CC BY-NC-ND 4.0 · Organic Materials 2021; 03(02): 303-308
DOI: 10.1055/s-0041-1729853
Emerging Stars in Organic and Polymer Materials
Short Communication

Oligofuran–Benzothiadiazole Co-oligomers: Synthesis, Optoelectronic Properties and Reactivity

a  Institute of Chemistry, The Hebrew University of Jerusalem, Edmond J. Safra Campus, Jerusalem 91904, Israel
,
b  Department of Chemical and Biomolecular Engineering, Sogang University, Seoul, 04107, South Korea
,
a  Institute of Chemistry, The Hebrew University of Jerusalem, Edmond J. Safra Campus, Jerusalem 91904, Israel
› Institutsangaben
Funding Information This work was supported by a cooperative grant from the Ministry of Science and Technology (MOST) of Israel and the Ministry of Science, ICP and Future Planning (MICP) of the Republic of Korea.
 


Abstract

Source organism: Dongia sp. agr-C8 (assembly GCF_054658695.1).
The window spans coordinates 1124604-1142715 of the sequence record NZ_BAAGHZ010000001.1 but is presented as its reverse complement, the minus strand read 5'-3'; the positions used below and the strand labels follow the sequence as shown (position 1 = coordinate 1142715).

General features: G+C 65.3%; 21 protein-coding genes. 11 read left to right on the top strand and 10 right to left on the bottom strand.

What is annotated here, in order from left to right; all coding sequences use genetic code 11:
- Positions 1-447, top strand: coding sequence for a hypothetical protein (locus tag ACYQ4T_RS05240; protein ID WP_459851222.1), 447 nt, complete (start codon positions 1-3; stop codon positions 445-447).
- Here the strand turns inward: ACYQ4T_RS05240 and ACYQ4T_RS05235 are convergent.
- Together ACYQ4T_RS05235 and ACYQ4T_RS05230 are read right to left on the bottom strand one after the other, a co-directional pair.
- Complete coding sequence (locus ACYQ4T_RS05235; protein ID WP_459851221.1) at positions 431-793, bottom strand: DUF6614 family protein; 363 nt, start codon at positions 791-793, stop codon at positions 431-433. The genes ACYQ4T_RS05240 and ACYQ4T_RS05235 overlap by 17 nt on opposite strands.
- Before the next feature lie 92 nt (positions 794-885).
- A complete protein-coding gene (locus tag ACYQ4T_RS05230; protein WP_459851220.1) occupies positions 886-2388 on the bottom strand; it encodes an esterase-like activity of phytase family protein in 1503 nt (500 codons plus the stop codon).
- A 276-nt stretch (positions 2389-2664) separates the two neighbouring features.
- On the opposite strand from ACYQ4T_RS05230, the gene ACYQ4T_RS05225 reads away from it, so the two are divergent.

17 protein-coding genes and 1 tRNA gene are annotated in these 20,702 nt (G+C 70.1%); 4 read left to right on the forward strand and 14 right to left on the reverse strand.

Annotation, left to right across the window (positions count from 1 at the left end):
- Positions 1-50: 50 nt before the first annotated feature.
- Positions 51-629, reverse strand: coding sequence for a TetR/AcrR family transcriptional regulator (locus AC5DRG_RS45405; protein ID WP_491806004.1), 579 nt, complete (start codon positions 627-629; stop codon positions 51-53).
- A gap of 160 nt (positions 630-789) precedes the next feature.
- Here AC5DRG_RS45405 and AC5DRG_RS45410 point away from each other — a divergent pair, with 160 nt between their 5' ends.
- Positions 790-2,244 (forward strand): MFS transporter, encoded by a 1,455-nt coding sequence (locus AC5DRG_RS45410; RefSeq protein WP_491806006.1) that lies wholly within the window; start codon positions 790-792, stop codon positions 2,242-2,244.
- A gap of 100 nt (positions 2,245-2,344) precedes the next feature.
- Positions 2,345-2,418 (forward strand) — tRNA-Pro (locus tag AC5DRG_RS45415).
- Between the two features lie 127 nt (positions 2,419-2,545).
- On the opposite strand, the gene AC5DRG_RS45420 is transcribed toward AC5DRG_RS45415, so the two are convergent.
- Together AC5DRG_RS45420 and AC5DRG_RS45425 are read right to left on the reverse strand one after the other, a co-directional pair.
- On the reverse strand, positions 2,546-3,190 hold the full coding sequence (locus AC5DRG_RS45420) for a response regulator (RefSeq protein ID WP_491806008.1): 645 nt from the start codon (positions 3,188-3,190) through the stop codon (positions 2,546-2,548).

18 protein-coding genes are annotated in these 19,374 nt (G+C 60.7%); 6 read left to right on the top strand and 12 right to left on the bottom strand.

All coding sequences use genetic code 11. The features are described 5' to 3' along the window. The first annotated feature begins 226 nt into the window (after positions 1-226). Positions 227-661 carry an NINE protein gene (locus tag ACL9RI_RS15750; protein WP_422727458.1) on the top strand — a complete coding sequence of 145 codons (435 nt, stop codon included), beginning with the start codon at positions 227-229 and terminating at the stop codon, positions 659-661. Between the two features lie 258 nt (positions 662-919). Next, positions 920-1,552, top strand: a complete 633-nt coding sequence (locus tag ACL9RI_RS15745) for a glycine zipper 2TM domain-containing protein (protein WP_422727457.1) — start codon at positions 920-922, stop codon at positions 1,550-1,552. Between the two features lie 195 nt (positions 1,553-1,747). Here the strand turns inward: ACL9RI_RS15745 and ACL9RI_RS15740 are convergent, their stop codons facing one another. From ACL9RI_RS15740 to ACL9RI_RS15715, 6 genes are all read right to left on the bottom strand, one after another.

Donor–acceptor–donor (DAD) triad systems are commonly applied as active materials in ambipolar organic field-effect transistors, organic solar cells, and NIR-emitting organic light-emitting diodes. Often, these triads utilize oligothiophenes as donors, whereas their oxygen-containing analogs, oligofurans, are far less studied in this setup. Here we introduce a family of DAD triads in which the donors are oligofurans and the acceptor is benzothiadiazole. In a combined computational and experimental study, we show that these triads display optical bandgaps similar to those of their thiophene analogs, and that a bifuran donor is sufficient to produce emission in the NIR spectral region. The presence of a central acceptor unit increases the photostability of oligofuran-based DAD systems compared with parent oligofurans of the similar length.